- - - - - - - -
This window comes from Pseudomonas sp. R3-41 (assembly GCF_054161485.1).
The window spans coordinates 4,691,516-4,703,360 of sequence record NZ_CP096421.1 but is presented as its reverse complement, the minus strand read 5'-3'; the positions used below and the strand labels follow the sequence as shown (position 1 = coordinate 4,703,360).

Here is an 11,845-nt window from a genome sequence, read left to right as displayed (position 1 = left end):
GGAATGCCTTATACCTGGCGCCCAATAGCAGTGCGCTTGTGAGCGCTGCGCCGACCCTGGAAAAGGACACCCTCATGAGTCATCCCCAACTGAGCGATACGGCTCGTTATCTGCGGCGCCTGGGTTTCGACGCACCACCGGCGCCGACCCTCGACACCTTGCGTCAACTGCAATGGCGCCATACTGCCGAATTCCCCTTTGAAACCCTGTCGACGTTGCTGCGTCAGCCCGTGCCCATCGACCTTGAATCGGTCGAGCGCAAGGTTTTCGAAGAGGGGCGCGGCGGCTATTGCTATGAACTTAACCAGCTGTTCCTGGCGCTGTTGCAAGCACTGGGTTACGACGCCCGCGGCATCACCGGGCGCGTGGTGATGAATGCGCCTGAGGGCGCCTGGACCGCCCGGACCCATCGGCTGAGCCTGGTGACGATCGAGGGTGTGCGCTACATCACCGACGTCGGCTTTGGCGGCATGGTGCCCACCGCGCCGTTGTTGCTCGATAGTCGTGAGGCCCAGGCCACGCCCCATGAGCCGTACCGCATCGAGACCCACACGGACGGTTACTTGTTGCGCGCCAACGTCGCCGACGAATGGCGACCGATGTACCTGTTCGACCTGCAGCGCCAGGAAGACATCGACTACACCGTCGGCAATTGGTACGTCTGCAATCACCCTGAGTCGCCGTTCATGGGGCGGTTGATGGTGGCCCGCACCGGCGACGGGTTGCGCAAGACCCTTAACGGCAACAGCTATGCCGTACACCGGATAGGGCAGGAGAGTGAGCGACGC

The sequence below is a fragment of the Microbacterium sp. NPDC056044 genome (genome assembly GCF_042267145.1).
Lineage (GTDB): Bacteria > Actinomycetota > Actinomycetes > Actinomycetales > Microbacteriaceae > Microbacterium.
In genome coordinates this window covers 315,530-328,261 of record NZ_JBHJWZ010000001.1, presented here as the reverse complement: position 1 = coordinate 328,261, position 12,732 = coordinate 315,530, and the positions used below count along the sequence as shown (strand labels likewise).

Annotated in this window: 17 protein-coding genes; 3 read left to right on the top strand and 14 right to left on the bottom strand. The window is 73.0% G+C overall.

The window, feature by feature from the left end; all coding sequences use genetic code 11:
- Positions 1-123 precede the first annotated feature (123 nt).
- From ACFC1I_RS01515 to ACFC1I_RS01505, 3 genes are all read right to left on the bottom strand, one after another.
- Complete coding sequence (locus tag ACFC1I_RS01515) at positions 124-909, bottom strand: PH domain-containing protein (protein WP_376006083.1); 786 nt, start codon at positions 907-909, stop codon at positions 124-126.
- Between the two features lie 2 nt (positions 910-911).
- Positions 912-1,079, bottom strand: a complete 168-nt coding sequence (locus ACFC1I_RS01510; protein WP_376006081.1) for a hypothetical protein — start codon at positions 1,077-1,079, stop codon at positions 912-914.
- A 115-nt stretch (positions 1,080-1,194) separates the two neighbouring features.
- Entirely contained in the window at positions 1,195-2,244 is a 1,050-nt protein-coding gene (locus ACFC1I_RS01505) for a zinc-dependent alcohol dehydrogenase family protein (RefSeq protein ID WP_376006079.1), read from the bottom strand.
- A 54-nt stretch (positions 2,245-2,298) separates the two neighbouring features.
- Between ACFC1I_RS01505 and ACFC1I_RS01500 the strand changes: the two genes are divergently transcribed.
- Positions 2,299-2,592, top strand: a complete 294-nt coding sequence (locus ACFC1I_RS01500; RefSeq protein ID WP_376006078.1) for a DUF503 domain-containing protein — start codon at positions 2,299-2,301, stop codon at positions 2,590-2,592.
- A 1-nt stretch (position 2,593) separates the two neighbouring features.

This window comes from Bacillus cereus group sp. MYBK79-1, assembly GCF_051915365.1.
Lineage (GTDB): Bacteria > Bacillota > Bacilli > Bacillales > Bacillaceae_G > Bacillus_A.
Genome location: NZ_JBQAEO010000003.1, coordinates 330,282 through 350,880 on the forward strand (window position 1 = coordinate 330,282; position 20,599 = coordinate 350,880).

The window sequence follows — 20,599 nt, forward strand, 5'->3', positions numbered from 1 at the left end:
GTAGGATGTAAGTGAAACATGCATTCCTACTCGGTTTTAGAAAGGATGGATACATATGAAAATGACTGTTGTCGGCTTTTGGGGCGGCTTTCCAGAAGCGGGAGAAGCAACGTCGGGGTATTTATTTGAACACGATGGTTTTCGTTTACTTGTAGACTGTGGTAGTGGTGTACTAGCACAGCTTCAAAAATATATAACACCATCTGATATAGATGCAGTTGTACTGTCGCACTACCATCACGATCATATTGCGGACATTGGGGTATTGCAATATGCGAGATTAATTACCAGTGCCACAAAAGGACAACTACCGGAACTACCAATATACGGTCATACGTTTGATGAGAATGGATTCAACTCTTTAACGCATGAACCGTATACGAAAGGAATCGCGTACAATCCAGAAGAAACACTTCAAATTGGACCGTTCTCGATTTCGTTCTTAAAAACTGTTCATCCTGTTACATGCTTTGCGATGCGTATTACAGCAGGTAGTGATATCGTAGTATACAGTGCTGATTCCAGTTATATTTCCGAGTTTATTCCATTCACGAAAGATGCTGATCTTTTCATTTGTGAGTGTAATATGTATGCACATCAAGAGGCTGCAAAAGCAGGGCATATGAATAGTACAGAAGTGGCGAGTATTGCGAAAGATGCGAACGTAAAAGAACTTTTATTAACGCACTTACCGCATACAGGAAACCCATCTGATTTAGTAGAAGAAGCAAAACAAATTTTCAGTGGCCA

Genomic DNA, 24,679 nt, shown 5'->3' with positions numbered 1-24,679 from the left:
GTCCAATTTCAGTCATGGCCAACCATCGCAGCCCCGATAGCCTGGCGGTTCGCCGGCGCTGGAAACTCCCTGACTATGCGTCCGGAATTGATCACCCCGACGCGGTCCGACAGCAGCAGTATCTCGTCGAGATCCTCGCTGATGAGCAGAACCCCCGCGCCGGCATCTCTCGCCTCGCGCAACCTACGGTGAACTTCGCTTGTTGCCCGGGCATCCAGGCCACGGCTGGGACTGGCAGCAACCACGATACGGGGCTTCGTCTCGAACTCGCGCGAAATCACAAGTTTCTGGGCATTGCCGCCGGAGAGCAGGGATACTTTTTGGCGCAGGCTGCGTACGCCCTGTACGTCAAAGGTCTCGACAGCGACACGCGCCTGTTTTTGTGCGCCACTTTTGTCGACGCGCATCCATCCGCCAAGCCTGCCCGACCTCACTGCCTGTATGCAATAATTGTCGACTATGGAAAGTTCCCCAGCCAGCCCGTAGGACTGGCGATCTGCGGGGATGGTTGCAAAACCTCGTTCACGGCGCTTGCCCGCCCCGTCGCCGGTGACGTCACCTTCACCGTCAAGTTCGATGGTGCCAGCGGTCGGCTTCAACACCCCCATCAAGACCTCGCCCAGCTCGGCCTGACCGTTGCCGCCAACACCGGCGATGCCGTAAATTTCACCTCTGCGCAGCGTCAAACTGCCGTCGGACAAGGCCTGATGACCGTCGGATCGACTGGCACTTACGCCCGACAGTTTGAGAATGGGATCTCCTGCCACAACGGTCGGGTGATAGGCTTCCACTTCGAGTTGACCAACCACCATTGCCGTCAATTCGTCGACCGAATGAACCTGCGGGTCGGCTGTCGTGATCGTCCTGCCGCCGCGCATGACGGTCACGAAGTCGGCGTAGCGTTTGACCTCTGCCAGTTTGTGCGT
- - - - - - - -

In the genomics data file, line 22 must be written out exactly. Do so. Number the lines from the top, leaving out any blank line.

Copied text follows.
Lineage (GTDB): Bacteria > Bacillota > Bacilli > Bacillales > Bacillaceae_G > Bacillus_A.